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Activision Blizzard employees form anti-discrimination committee for worker rights

Demands facilities improve, alleges staff breastmilk stolen.

A new staff group within Activision Blizzard has been formed to fight for worker rights.

The Worker Committee Against Sex and Gender Discrimination has been founded by 12 current and former staff members, including high-profile ABetterABK member Jessica Gonzalez, and has presented a list of demands to embattled boss Bobby Kotick, The Washington Post reported.

Issues raised include improvements to private breastfeeding areas, an end to undocumented meetings with HR, improved support for transgender employees, two weeks extra paid time off for parental leave (up to 12 weeks), and the need for independent investigations into allegations of discrimination.

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The letter to Kotick alleges "breastmilk was being stolen" from company fridges which were not secure. Previously-publicised reports from Activision Blizzard staff included claims of poorly-equipped facilities which male employees had historically used for phone calls or a nap.

The worker group is now calling for lactation rooms which can only be accessed by those actively using them, and to not have to clock out to breastfeed.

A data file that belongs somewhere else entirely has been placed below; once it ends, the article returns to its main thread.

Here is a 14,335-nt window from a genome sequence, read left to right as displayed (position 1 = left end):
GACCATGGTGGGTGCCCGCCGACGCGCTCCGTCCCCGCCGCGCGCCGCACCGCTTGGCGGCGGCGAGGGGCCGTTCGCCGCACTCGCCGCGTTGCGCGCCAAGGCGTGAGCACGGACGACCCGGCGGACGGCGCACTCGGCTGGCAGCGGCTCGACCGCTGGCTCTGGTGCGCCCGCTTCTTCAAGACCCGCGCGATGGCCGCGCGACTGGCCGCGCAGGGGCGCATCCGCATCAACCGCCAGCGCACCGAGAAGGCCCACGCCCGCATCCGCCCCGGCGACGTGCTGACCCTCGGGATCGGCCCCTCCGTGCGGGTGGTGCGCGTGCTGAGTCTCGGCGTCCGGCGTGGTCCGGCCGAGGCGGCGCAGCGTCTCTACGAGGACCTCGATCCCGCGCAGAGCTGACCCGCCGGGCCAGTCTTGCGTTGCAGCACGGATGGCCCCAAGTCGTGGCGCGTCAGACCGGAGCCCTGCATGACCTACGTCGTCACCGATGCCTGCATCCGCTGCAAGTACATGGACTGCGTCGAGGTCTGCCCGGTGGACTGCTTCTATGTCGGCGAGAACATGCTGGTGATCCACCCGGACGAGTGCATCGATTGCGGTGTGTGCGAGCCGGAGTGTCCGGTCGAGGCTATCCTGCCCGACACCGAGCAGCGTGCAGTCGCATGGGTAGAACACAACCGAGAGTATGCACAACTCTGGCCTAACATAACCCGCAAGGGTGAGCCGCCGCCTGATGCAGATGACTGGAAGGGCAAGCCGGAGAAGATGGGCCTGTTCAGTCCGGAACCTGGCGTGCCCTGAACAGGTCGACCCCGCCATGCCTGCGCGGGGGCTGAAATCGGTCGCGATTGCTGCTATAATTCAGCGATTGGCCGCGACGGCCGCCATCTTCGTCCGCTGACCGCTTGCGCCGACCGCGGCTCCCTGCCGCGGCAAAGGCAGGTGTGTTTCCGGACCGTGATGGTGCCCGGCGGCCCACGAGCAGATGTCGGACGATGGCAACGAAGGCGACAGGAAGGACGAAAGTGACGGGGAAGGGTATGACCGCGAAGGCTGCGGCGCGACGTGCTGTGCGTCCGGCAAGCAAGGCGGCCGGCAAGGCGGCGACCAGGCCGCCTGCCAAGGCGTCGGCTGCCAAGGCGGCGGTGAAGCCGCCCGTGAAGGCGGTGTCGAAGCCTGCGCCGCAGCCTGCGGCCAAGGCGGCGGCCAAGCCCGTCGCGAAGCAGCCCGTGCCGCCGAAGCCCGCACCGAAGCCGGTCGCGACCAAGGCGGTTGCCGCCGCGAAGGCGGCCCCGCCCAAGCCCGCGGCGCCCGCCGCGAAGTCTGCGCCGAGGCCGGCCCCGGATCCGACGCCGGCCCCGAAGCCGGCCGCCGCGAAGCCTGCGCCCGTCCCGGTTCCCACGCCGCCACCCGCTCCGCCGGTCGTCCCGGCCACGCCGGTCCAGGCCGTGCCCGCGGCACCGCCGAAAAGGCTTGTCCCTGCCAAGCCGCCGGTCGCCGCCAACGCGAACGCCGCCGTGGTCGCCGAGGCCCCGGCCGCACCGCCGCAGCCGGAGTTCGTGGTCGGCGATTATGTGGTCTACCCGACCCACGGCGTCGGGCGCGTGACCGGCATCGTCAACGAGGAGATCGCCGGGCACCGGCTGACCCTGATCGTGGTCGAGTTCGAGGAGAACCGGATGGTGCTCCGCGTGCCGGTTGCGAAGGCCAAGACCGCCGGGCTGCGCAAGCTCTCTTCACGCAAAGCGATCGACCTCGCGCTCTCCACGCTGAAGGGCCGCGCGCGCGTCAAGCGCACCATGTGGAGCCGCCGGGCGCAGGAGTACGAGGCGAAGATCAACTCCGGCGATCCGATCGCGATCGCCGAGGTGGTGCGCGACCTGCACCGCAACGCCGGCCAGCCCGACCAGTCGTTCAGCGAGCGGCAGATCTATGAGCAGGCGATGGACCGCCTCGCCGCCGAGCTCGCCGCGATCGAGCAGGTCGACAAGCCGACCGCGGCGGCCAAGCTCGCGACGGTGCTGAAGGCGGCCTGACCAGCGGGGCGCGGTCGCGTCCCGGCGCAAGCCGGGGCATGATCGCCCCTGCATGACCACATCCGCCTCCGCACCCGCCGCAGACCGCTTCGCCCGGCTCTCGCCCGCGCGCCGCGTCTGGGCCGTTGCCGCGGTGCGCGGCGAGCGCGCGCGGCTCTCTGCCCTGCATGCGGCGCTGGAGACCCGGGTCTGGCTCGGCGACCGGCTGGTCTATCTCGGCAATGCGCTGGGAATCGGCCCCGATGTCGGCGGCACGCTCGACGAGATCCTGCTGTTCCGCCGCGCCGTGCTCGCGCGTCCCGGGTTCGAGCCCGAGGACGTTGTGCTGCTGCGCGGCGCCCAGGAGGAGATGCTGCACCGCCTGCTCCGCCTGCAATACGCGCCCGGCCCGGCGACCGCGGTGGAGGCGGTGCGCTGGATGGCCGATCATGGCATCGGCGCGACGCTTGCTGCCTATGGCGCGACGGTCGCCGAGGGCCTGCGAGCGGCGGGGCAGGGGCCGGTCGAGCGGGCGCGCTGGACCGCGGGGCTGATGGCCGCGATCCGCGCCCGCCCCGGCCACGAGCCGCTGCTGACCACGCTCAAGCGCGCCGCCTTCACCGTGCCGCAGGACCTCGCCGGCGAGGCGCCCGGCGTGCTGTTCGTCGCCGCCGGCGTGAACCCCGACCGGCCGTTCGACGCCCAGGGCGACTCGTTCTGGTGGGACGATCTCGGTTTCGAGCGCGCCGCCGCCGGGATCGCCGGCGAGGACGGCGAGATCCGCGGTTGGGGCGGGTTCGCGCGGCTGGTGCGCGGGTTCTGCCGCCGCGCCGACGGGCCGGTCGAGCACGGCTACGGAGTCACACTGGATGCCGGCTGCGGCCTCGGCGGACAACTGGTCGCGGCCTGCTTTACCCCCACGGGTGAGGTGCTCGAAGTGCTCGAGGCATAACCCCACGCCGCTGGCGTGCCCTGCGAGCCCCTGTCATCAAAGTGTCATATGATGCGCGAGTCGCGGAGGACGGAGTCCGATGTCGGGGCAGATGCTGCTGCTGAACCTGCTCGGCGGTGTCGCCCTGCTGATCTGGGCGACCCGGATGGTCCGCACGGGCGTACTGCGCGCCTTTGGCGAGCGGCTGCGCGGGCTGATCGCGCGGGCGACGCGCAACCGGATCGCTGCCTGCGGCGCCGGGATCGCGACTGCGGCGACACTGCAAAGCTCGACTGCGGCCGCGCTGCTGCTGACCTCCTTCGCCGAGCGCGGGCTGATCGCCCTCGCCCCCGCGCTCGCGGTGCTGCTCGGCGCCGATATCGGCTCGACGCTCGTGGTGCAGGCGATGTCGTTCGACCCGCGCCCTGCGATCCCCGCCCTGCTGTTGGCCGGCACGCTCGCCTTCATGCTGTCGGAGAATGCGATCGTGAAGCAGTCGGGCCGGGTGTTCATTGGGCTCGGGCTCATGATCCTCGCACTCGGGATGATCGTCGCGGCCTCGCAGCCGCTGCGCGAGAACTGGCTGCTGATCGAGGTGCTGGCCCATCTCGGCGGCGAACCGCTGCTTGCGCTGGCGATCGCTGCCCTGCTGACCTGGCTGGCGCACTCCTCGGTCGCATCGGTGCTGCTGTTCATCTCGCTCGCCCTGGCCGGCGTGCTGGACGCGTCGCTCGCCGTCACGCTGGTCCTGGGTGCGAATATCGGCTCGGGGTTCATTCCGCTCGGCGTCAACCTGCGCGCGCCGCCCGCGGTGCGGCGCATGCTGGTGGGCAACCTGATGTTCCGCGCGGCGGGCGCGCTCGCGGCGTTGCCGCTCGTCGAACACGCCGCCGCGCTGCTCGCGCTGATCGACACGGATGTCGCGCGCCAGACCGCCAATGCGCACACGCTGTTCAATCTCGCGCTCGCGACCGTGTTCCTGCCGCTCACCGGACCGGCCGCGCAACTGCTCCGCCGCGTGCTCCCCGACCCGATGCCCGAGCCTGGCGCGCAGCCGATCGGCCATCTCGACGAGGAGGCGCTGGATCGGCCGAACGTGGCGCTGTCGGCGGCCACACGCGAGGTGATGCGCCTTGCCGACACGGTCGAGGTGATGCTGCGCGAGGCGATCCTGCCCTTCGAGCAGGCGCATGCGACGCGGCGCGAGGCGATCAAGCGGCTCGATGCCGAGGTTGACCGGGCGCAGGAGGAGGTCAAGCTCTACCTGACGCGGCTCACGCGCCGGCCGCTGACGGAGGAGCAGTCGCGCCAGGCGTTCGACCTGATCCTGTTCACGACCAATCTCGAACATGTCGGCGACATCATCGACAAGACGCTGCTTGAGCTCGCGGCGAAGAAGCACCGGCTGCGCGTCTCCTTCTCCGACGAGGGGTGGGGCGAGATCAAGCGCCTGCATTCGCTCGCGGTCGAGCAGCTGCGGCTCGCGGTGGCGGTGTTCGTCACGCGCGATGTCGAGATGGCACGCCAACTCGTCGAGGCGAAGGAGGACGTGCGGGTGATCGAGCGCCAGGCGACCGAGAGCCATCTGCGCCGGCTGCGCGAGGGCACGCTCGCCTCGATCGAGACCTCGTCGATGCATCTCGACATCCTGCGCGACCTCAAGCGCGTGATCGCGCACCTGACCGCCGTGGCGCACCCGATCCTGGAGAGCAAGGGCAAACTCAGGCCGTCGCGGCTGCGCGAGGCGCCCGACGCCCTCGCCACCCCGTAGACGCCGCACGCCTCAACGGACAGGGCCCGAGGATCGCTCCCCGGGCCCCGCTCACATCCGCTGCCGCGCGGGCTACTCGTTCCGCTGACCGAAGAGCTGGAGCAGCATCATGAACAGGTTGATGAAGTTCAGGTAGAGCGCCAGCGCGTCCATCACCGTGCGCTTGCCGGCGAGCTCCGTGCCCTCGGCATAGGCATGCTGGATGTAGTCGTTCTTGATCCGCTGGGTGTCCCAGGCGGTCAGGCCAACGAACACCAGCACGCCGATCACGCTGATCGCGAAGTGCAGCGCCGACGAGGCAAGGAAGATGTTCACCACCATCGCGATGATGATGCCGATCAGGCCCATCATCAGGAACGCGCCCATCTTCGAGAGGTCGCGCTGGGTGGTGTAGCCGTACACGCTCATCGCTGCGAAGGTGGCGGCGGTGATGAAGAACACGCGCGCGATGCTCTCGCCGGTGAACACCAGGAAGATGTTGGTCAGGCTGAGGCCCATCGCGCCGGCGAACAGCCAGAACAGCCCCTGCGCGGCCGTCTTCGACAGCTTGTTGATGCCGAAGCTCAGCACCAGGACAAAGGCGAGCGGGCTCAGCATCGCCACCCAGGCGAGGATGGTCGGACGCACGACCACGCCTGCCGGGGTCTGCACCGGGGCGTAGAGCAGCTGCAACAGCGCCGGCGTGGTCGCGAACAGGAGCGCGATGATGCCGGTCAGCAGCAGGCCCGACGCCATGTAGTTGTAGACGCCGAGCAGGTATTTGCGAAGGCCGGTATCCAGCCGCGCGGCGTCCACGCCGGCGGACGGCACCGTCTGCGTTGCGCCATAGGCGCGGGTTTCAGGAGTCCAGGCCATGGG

"I want this committee to be the industry standard for worker protections," Gonzalez said. "Even though I am an Activision Blizzard alum, I am still very much involved in organizing Activision Blizzard. Developers have and will continue to benefit from my activism and I can't imagine not being there for my fellow workers, former or current."

"We appreciate that these employees want to join with us to further build a better Activision Blizzard and continue the progress we have already made," Activision Blizzard spokesperson Jessica Taylor said in response.

"We have, for example, already upgraded our lactation facilities, waived arbitration, hired new DEI and EEO leaders, and collaborated with employees to make our policies and processes more trans-inclusive, just to name a few issues the letter raises."

It's now nearing a year since Activision Blizzard was hit by its State of California lawsuit last July, which described the publisher as a "breeding ground for harassment and discrimination against women". Since then, Kotick has been accused of being aware of sexual misconduct within the company "for years".

This week brought word that a group of 28 QA testers at Activision Blizzard's Wisconsin-based Raven Software studio had won their vote to unionise - the first in the US to do so. Following that announcement, one team member said the victory meant employees at the beleaguered company would finally be able to "fight for respect, fight for better wages, better benefits, better work-life balance, fight for sustainability and job security, and continue to fight for our fellow workers in solidarity."

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Tom Phillips


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